with lots of natural light,
and you can close off the kitchen
if you don't feel like washing the dishes.
The master bedroom is up another floor, opposite a gym,
so they can stay fit and keep up with their young kids.
The children sleep on the next floor up.
And, finally, at the very top,
the red ropes that run up the stairway
from the ground floor connect to the ceiling.
We have got these ropes to protect --
Because the hole in the middle, it goes right downstairs,
and we don't want the little children to fall down.
NARRATOR: The stairs aren't the only colorful thing about the house.
Some lights allow you to change the shade of an entire room
to suit your mood --
One very cool and fitting feature
in this family fun house.
Our next home in Portland, Oregon,
was designed deliberately to stand out...
in the woods.
The middle floor of the house is sided with red cedar,
and the façade is layered.
The siding, large windows, and a wooden deck
are offset from one another.
This house makes you one with nature,
and you feel a part of the surrounding environment.
It's all thanks to the cantilevered end of the house,
which hangs out over the forest slope.
There's a sturdy steel frame covered with concrete and wood
that supports this section of the house,
no pillars needed.
This smart construction means the base has a small footprint,
and the house can still stick its neck out.
If it looks familiar,
it's because this stand-out home was the residence
for Robert Pattinson's vampire family
in the "Twilight" movies.
It may be hidden away in the woods,
but it's so well-known among its teenage fans
that the home even gets its own fan mail.
And this supernatural star house is superbly natural.
Exposed boulders in the garden and timber Ipe decking
give it a polished, rustic look.
However, living in the wild
doesn't mean you have to forgo sophistication.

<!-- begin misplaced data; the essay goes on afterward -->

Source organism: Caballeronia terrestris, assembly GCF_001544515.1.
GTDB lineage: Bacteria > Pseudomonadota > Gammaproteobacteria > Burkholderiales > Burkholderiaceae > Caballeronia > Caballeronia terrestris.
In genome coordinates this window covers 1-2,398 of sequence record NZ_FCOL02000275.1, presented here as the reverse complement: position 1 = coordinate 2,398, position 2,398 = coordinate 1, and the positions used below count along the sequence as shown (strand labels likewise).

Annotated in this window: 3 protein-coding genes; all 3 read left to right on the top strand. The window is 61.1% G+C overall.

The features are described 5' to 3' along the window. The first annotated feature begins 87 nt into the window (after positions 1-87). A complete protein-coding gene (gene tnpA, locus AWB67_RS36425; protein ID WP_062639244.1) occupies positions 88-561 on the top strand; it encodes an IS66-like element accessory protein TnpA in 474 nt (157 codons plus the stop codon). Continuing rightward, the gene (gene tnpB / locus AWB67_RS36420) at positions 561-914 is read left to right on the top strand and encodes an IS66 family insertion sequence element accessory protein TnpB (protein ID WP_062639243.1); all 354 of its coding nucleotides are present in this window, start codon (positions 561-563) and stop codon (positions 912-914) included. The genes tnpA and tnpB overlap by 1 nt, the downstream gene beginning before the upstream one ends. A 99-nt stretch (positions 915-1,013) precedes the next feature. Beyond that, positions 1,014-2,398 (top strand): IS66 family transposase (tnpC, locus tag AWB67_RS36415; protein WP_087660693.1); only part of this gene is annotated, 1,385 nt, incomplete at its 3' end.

From the den at the back
through to the living room and dining room,
the furniture has been carefully selected by the owner
over a 20-year period.
The kitchen is food for the soul.
Imagine having breakfast
while you hang out in the forest, literally,
with the sights and sounds of nature all around you.
And if you get tired, head up to the top floor,
lie down, and contemplate the forest
as you drop off to sleep.
The wild forest outside
contrasts with the precision of the interior design,
like the study desk matching the shape of the skylight.
And when you take a shower,
it feels like you're literally standing in the rain,
And after you've dried off,
there's your very own dressing room
and walk-in closet.
Across the landing,
the children's bedrooms have their own views of the forest.
The picture windows all around the house
not only frame nature's beauty,
they also give the house a bright, modern feel
and carefully control light in all the rooms.
There is even a slick-looking see-through fireplace
for those cold nights deep in the forest,
in a fox-colored home, made famous by a vampire.
Up next, a London home that put the Victorians
and the post-war 1950s in a giant glass box.
NARRATOR: We're back on our tour
of the world's most extreme homes.
London is well-known for its colorful history,
but our next home
doesn't look like it has much of a history at all.
However, the sleek glass exterior and glossy interiors
hide the fact that this house has a past
that dates back to the 1950s,
and before that, to the 19th-century Victorians.
The house is in the high-end suburb of Highgate.
There was a large Victorian home on this site,
but it was torn down in the 1950s
to make way for a new house built on the same foundation.
And now, this 1950s building has had a complete makeover.
So it's the third house on the old Victorian plot.
Architect Nick Eldridge decided against
tearing down the 1950s house and starting over.
Instead, he designed the new house
to build on the strengths of the old one.
The '50s home was stripped down to the basic frame,
and an extra floor was added on top for the view.
There's now a grand entrance
and two new extensions on the ends of the house,
doubling its size.
Many people think this is a new house,
but, in fact, this wall here
is the front wall of the original 1950s house.
There were certain features of the '50s house
that we thought were rigorous and geometric
and could work with the new design.
NARRATOR: The new building kept the original five bays of windows
but removed the old frames and installed large panes
of strong, load-supporting glass, instead.
It added a high glass atrium at the front
and changed the way the downstairs rooms can be used.